Saturday, September 21, 2013

Shrimps on the Barbie?

So somehow I've been in Australia for 2 months now, don't ask me how because time has flown by. It's strange actually, it's like I've only been here for a week sometimes, but other times it feels like I've lived here for years. It all really depends on the situation though I've learned, but more often that not it's a strange mix of the two. BUT that's not the point of this post, I tend to get sidetracked and all introspective sometimes incase that wasn't already obvious. Since I've been here for 2 months, I've learned a fair bit about Melbourne, but also Australia and it's culture. And whoever said you don't get culture shock when going to another english-speaking country was completely wrong! We may both speak english but we're definitely both separated by a common language. 

It's been an adventure learning all of the slang (they really can be quite lazy with their language) and different sayings and expressions! I still get funny looks most days for using some "foreigner" expression as they've come to be known, or pronouncing something terribly wrong because of my Canadian accent. So I thought I'd share some, for anyone planning on travelling to Australia it might be helpful, and more so it's just pretty entertaining.

*note: this list is going to keep growing, because I know I've forgotten a ton of things. I need to start writing them down as they actually happen because there's multiple ones a day that I always seem to forget.

-snag: a sausage (uhm?)
-arvo: afternoon (like I said, they really like shortening words...)
-tea: dinner (though not everyone uses this, it depends on the area you're from and your family)
-Craigeburn: Australian pronunciation turns this into CragIEburn, never fails to make me laugh
-Geelong: Australian pronunciation is Gelong, if you say GEElong you will be ridiculed (not that I'm speaking from personal experience or anything)
-touch wood: equivalent to saying "knock on wood"
-Tassie: Tasmania (pretty obvious)
-CBD: the "downtown" of a city (central business district, if you say downtown no one will know what you're talking about...)
-Oz: term for Australia that is only used by tourists/wanna be Australians, no one that's from here would ever actually say that.
-AFL (Australian Rules Football): the centre of the known universe during the winter/spring, especially in Melbourne. It's basically a religion. You will learn it, pick a team, follow it, and love it. More to come about this in a soon to come post about my experience going to a game.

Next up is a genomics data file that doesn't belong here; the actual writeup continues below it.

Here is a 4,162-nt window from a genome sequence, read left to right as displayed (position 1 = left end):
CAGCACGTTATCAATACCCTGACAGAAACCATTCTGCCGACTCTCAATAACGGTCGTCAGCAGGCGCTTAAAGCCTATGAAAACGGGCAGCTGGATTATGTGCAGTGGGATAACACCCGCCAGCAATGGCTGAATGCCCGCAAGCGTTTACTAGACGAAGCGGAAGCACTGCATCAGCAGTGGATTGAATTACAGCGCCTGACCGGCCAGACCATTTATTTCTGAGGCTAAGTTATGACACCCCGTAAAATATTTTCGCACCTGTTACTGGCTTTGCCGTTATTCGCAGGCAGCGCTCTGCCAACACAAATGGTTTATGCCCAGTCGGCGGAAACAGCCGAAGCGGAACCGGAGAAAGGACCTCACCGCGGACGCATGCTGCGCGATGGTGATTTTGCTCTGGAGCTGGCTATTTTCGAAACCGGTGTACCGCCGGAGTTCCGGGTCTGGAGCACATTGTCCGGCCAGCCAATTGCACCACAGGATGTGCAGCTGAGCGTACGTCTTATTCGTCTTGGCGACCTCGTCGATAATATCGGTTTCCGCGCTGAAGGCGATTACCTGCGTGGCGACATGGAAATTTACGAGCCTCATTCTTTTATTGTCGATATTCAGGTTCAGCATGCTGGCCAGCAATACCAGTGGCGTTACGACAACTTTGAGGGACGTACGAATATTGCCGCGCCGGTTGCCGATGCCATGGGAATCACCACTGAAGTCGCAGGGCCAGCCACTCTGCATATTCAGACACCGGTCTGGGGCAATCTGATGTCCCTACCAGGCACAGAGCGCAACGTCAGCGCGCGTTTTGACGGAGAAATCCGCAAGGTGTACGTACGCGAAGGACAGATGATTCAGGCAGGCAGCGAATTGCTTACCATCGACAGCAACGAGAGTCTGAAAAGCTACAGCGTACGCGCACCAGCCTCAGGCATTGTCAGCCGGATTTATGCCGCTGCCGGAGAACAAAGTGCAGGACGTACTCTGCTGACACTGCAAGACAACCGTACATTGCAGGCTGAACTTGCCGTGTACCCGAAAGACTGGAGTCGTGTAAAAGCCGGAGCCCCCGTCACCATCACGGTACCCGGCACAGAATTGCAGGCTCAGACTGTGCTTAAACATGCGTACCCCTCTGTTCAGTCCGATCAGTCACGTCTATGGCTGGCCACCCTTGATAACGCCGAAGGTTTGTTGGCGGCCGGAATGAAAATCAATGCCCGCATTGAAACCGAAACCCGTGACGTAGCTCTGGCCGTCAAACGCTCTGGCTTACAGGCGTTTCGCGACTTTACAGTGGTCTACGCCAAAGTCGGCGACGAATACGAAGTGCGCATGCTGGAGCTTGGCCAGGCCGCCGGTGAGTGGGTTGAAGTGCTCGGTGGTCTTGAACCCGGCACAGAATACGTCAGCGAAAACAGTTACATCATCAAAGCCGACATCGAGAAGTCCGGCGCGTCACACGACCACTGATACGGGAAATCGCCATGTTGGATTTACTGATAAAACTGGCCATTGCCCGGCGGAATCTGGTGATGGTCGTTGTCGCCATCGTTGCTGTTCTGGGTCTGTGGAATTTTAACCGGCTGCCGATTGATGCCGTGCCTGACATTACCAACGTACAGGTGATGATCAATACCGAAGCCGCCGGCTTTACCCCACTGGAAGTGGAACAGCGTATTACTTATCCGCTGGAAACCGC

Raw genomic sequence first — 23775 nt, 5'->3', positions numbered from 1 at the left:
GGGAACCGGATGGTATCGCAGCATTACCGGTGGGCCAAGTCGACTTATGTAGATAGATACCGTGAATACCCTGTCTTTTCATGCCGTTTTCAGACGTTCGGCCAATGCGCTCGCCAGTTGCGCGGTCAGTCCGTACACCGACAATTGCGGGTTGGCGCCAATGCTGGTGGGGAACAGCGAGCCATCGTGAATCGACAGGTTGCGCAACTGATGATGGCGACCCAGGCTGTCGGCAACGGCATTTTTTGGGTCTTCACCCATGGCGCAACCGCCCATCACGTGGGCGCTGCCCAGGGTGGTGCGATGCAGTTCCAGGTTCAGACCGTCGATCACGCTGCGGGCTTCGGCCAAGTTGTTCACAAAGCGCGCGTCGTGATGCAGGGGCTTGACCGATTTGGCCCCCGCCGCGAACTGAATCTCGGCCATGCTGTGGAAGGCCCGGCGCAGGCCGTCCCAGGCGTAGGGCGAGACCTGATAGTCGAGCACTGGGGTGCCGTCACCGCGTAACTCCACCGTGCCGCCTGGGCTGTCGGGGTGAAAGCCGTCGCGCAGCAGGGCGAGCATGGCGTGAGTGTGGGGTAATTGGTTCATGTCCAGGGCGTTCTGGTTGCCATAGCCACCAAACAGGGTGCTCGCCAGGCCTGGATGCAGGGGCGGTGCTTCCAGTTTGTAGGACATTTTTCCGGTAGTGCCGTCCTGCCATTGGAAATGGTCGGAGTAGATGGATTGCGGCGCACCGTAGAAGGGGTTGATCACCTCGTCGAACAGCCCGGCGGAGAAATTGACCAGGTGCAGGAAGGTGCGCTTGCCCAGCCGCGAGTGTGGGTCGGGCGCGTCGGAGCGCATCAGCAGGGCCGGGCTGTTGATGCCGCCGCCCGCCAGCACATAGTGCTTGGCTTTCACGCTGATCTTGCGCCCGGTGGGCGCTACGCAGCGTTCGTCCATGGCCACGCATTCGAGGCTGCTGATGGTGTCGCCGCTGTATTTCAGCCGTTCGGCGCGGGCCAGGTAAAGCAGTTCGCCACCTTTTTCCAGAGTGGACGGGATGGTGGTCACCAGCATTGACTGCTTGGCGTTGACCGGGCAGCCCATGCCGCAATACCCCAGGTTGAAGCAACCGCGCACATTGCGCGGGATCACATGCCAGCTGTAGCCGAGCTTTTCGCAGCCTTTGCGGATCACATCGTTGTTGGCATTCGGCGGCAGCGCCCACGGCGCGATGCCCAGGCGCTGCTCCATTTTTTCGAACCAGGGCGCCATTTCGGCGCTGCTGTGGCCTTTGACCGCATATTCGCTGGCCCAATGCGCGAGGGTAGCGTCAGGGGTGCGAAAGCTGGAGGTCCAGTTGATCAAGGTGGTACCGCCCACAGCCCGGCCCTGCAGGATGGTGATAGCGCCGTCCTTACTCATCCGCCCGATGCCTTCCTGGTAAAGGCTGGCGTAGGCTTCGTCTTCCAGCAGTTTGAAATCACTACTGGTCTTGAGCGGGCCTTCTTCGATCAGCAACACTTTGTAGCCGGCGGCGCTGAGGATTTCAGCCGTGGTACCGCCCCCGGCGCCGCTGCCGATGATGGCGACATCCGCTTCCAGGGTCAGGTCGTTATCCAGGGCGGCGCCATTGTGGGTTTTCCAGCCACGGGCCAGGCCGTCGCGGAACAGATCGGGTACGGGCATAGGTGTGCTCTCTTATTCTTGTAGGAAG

-as: used commonly after descriptive words, that's cool as, sweet as, crazy as. It adds emphasis, and erases the need to continue with the rest of the sentence. 
-Melbourne will always say they're better than Sydney. Sydney will always say they're better than Melbourne. That's a road that you don't even want to go down haha.
-whitetail spiders: deadly little suckers that are very common in Melbourne. Also known as the spider that was on my kitchen floor the other day. Also have a bite that causes your flesh to eat itself. Yep.
-music festivals: they're massive, everyone goes, and they're epic. They put anything I've ever been to shame, and I'm so stoked for the 2 upcoming ones that I've got tickets for!

AND last but not least
No one will ever ask you to "throw some shrimp on the barbie". I hate to burst that bubble, but not only is it just a tourist stereotype, shrimp here are called prawns. So yes, you might hear throw some prawns on the barbie, but chances are it would be snags instead.

The funny thing is that I've already noticed when I talk to people back at home that I've picked up some of this slang. And apparently my pronunciation of some things is morphing a bit too. So who knows maybe I'll even be saying mate by the time I get home! That should be an interesting mix with the "eh" I've got from home and the "ya'll" I still use from Texas... my poor confused vocabulary seems to be getting more entertaining the more I travel and I love it. 

Wednesday, September 11, 2013

Packing tips and tricks

I've been lucky enough to have grown up in a family that loves to travel almost as much as I do, so we've taken a fair amount of trips since I was little. From ski trips to weeks away at gliding clubs; we've pretty much covered anything from weekends away to trips long enough to needing a suitcase big enough for me to fit into. One thing about my family though is that learning how to pack light and effectively is a must, well actually that's a little bit more my mom's talent (sorry dad!). I however am not the best packer, at all, but I am significantly better then I used to be. Since I'm "all grown up" now I've done quite a few trips on my own, and I've gotten down a pretty good list that will adjust to almost any length of trip that I can throw at it (this trip to Australia being an exception, slightly embarrassed by how much luggage I brought...). So here's my thoughts on what to bring, and a few tricks that have been passed down to me on how to pack a suitcase effectively and save space.